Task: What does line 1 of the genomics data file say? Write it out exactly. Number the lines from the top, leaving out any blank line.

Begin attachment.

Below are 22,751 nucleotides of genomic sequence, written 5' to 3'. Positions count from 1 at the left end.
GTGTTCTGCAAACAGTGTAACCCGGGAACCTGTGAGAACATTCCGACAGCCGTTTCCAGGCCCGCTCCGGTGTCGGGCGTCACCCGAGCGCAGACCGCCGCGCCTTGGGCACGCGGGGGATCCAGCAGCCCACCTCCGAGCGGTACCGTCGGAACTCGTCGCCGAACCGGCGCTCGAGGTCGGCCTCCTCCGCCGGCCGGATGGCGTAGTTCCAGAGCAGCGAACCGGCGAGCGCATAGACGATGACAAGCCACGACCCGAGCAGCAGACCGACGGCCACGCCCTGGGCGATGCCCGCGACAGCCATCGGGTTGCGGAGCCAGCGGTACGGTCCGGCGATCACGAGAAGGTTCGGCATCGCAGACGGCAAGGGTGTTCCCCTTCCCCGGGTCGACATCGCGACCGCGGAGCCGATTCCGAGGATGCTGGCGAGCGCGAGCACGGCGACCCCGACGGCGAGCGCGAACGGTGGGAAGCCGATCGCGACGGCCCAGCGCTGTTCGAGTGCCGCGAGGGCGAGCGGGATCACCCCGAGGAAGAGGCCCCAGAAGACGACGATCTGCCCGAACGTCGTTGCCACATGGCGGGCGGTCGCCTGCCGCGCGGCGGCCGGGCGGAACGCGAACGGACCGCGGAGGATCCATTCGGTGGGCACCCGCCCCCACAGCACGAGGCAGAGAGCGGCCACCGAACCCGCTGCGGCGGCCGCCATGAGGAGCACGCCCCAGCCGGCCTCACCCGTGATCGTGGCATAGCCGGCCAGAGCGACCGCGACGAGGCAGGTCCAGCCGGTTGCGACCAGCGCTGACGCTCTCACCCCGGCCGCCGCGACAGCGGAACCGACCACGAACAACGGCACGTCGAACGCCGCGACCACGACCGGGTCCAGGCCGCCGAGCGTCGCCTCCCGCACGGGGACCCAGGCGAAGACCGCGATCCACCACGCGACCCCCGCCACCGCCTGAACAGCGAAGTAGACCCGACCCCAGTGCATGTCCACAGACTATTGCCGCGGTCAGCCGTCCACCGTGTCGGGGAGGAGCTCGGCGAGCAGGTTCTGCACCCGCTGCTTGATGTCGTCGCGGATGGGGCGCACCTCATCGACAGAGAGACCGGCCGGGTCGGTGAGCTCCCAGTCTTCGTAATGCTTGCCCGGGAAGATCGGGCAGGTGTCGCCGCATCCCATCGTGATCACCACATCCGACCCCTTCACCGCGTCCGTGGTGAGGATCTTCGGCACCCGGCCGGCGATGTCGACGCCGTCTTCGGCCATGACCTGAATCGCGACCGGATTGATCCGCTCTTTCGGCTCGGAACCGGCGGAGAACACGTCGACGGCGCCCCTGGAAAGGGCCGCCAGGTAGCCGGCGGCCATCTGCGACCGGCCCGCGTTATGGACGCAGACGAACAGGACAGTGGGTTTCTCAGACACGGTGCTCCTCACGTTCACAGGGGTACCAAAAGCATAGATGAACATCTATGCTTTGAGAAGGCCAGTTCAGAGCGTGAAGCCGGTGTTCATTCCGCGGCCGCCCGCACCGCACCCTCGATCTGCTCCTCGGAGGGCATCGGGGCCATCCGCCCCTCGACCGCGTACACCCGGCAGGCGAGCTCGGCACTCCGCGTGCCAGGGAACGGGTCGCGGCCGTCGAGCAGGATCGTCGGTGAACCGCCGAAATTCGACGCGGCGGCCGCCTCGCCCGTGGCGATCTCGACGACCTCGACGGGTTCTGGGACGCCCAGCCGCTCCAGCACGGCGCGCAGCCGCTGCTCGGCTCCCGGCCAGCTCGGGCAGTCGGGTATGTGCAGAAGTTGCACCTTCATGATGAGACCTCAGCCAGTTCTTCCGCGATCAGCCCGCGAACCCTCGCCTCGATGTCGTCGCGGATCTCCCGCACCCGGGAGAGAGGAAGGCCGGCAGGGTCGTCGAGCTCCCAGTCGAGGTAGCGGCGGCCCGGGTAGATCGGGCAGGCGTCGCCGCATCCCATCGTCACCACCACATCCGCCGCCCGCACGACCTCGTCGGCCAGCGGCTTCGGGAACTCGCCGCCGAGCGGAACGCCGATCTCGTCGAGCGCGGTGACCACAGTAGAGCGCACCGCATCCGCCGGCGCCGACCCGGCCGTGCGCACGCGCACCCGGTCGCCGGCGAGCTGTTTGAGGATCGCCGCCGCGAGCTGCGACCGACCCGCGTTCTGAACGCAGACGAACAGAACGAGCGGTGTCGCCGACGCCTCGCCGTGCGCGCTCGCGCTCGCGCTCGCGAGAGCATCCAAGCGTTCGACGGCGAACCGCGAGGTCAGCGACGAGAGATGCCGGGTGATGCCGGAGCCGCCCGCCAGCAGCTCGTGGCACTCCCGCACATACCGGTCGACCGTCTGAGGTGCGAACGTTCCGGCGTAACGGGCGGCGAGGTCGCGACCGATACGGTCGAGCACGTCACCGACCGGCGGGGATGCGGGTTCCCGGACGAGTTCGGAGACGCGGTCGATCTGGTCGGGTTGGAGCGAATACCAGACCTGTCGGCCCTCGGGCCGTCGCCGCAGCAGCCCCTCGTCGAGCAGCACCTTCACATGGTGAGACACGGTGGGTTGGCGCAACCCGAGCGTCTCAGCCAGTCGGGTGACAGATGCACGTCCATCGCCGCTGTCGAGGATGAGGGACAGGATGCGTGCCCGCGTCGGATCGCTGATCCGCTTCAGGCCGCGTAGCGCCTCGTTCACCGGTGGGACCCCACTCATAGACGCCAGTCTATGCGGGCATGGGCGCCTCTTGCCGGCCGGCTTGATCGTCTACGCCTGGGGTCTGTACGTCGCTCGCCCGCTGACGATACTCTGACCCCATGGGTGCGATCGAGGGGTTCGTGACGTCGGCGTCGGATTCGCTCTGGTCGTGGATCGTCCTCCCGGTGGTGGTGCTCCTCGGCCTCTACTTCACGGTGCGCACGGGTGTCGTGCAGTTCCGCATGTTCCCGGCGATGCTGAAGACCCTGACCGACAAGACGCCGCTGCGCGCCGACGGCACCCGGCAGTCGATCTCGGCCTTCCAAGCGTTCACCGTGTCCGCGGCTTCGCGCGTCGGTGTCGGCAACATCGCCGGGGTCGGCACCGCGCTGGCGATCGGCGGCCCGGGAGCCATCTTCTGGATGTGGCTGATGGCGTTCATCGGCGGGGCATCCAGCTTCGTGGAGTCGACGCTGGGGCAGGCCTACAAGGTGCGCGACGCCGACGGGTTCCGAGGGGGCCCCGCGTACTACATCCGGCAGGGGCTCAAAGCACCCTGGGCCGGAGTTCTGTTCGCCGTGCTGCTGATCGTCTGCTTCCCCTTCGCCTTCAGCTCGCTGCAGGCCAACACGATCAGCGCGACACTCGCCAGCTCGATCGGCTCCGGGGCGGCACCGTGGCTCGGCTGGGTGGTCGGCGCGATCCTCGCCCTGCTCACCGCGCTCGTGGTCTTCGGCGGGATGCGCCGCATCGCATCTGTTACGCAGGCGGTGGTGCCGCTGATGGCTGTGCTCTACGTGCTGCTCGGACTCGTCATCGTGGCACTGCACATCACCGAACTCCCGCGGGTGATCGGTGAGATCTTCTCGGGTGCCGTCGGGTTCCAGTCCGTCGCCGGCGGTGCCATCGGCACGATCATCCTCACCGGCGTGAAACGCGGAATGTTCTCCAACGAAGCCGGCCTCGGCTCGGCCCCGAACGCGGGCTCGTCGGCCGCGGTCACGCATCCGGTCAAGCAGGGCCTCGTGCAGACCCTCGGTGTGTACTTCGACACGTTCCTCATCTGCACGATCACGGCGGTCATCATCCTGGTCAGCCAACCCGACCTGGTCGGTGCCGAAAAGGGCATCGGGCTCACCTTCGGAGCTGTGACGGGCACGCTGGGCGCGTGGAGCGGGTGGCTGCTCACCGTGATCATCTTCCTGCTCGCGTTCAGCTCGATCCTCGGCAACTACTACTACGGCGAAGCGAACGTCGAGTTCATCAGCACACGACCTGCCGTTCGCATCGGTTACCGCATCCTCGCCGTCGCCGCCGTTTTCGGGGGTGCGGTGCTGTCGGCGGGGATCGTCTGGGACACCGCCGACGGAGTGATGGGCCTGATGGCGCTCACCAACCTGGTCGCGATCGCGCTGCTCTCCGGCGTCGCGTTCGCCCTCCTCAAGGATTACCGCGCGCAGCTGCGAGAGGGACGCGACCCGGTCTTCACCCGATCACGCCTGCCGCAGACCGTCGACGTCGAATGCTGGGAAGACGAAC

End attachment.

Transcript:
Below are 22,751 nucleotides of genomic sequence, written 5' to 3'. Positions count from 1 at the left end.